Holbein Hexagon Etui by Betsy Morgan
25th February 2022
Blackwork is a counted embroidery technique that has been practiced since Tudor times. It was traditionally worked with black thread on white fabric and included intricate patterns and motifs. Blackwork can be stitched in several ways.
For items that do not need to be reversible, back stitch is a perfectly legitimate way to stitch it. However, it was often used on clothing, which meant both the front and the back of the stitching could be seen. In this situation, a different stitch was required.
Portrait of Jane Seymour (source)
Reversible blackwork is worked in double running stitch or Holbein stitch. This is a method of stitching that allows the back of the work to look almost exactly the same as the front. The term ‘Holbein stitch’ came from the painting of Jane Seymour by Hans Holbein. In this portrait, Jane’s two cuffs on her jacket are stitched in blackwork, but on her left wrist, you can see the outside of the stitching and on her right, you can see the inside.
Doing reversible blackwork requires thought as to the path that your needle takes, and this particular puzzle is one that designer Betsy Morgan is passionate about.
She loves the process of determining how to create the motif, using running stitch up one way and back the other, resulting in perfect mirroring of both sides of the stitching.
When Betsy was designing the Holbein Hexagon Etui as featured in her latest book Willing Hands 2, she knew it was going to be one of her final designs before retiring from teaching. She wanted to use her favourite stitch, as well as create an etui in an interesting shape inspired by an antique container she saw at the Pioneer Memorial Museum in Salt Lake City, Utah, USA.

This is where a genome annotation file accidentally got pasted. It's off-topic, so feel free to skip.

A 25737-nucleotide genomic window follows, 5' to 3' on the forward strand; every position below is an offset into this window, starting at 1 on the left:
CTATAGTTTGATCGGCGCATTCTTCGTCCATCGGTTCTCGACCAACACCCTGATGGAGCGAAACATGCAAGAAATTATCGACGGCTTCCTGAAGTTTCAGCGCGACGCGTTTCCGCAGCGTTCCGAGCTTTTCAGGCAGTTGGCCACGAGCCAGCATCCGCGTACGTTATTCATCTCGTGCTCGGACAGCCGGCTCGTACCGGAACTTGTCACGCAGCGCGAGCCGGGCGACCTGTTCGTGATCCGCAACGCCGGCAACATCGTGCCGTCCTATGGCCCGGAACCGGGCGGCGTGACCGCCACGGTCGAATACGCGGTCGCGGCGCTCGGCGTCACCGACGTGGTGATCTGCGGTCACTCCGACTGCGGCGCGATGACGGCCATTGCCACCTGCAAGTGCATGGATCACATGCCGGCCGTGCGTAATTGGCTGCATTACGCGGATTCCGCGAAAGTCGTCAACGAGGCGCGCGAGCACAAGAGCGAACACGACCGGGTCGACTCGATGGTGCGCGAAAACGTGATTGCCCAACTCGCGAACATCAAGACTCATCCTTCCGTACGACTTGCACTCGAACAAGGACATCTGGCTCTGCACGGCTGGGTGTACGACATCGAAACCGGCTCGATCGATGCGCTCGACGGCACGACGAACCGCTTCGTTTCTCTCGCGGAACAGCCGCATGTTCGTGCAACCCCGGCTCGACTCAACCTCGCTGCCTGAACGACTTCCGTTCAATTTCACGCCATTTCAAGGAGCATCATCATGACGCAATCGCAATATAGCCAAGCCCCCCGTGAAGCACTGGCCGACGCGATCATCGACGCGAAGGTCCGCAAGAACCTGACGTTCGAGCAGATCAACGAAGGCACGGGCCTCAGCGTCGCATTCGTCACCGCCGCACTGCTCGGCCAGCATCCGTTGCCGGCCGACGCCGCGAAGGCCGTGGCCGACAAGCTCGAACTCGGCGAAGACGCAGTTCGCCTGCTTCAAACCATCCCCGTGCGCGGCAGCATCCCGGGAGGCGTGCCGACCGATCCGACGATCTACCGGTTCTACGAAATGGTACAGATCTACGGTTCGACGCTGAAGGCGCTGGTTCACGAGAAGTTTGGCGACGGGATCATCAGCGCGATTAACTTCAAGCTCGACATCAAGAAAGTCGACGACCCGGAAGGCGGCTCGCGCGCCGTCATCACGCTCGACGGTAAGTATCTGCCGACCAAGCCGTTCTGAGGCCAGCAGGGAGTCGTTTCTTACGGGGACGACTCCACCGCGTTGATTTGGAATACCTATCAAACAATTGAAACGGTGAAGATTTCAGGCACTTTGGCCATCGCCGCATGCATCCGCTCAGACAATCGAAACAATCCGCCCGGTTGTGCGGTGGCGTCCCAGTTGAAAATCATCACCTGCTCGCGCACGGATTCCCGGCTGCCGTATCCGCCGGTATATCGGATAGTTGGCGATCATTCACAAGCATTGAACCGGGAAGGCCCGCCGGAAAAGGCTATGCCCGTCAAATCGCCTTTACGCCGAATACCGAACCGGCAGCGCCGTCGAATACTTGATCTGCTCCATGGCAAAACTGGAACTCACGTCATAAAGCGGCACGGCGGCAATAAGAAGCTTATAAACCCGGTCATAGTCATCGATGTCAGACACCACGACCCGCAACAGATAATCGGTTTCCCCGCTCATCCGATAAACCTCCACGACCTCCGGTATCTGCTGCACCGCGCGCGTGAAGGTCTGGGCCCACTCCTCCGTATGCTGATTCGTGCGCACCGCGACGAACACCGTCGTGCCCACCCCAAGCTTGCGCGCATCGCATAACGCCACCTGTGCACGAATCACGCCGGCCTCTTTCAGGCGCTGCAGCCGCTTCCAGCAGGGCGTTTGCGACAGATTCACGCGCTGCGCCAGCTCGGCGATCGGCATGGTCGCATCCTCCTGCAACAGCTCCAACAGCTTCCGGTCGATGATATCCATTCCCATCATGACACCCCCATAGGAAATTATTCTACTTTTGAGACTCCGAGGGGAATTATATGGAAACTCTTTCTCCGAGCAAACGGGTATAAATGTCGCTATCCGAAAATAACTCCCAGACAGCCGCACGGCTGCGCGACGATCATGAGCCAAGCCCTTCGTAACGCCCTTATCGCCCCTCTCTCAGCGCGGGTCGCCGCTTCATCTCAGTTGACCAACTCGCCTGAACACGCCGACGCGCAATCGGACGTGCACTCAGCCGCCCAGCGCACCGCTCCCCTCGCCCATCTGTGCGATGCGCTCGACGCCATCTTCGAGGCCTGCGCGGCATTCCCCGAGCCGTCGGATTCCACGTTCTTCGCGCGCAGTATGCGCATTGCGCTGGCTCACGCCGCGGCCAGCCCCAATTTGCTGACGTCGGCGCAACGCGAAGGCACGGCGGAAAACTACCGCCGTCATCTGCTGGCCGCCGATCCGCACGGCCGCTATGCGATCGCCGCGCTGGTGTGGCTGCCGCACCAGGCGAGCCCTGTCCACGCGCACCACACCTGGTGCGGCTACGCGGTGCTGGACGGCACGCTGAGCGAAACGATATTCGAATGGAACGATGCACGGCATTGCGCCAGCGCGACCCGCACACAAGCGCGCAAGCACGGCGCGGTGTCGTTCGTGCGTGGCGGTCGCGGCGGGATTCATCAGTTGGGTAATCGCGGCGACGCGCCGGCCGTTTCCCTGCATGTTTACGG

Although this design can be worked using backstitch as the back of the stitching won’t be visible once the etui is made up, Betsy really encourages stitchers to try Holbein stitch.
The final effect is slightly different – double running stitch results in a smoother line.
But Betsy would also like everyone to share in the pleasure of the puzzle that comes from seeing if you can achieve a fully reversible design.
Like most of Betsy’s projects, this one is beautifully coloured, with a dusty blue silk setting off the finished piece, and the motifs worked in a range of colours.
The tiny accessories that fit inside the main etui include a scissor sheath, fob and needlebook and the whole ensemble is held together with ribbon and studded with little stitched details throughout.
The pleasure of the stitching journey should be just as great as the satisfaction in the finished piece. By seeing if you are able to complete the Holbein Hexagon Etui with the stitch Betsy suggests, you are ensuring that the journey is filled with problem solving, fun and an intense sense of achievement once it is complete.
Whether you want to stitch this project because you love how it looks, or because you want to join in with the celebration of Betsy’s amazing teaching career culminating in this outstanding etui, you’ll come out of the process with more skills and more confidence in your stitching than you’ve ever had before.
Make Your Own Holbein Hexagon Etui
Step 1 – Purchase Project Instructions
Holbein Hexagon Etui by Betsy Morgan is a hexagon box with silk pincushion lid showcasing Betsy’s favourite stitching technique with Tudor-inspired motifs.
Step 2 – Purchase Ready-To-Stitch Kit
The Inspirations Ready-To-Stitch kit for Holbein Hexagon Etui includes everything* you need to re-create this enchanting etui: Fabrics (unprinted), interfacings, interlining, comic board, wool felt, beading thread, sewing thread, embroidery threads, ribbon and needles.
*Please Note: To cater for flexibility of purchase, instructions are not included with our kits. For step-by-step directions on how to create this project, please refer to the book.